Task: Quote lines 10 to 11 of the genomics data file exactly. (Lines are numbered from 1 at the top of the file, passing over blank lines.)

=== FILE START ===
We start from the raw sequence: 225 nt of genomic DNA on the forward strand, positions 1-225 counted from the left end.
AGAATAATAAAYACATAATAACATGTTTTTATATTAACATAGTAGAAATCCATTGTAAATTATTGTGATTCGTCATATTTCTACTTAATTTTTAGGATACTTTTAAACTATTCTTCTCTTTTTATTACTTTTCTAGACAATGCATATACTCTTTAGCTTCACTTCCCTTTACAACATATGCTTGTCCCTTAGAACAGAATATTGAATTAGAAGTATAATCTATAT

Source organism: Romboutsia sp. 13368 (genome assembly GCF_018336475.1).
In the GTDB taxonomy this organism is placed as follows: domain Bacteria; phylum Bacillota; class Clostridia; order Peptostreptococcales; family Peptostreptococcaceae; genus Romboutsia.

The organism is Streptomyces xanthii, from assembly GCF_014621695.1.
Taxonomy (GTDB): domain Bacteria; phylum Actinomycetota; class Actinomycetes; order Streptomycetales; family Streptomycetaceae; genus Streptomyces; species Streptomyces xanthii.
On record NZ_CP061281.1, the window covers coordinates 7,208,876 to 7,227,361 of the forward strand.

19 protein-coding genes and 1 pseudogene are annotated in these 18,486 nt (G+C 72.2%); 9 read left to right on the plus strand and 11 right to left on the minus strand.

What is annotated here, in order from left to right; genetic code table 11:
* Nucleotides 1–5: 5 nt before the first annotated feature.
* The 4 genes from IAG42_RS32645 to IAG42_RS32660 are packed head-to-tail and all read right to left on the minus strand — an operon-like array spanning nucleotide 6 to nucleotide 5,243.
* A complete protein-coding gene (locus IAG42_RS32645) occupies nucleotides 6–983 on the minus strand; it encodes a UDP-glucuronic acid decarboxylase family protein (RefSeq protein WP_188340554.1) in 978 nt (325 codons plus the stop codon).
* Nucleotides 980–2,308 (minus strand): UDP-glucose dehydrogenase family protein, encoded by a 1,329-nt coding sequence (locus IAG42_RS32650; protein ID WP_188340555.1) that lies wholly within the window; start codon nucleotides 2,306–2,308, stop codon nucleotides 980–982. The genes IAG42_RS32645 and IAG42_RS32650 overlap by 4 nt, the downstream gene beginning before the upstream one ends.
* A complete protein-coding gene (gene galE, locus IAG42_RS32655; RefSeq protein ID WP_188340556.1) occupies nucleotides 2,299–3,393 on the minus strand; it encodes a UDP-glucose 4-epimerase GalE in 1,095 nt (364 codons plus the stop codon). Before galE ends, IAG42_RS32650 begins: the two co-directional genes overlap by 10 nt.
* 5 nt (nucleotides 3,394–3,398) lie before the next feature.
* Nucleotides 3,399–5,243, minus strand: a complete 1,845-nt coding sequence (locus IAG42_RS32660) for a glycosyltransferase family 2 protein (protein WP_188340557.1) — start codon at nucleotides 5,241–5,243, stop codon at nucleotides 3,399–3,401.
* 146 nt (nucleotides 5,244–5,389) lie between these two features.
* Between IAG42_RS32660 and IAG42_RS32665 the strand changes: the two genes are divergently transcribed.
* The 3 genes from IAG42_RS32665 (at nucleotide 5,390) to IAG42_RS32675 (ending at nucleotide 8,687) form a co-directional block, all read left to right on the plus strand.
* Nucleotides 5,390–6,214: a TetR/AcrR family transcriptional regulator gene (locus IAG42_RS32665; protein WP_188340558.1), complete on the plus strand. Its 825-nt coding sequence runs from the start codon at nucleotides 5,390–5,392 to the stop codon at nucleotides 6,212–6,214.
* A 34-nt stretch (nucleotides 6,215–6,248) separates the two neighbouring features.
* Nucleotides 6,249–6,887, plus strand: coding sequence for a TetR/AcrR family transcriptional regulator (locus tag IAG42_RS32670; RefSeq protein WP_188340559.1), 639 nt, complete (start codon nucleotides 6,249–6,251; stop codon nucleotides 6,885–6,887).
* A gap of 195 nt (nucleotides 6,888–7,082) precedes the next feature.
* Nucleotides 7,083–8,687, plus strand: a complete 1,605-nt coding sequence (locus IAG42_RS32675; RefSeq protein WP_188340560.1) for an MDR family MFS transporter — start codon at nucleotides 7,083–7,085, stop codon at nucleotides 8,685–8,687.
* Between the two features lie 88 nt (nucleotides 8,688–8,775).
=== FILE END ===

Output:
* Nucleotides 1–5: 5 nt before the first annotated feature.
* The 4 genes from IAG42_RS32645 to IAG42_RS32660 are packed head-to-tail and all read right to left on the minus strand — an operon-like array spanning nucleotide 6 to nucleotide 5,243.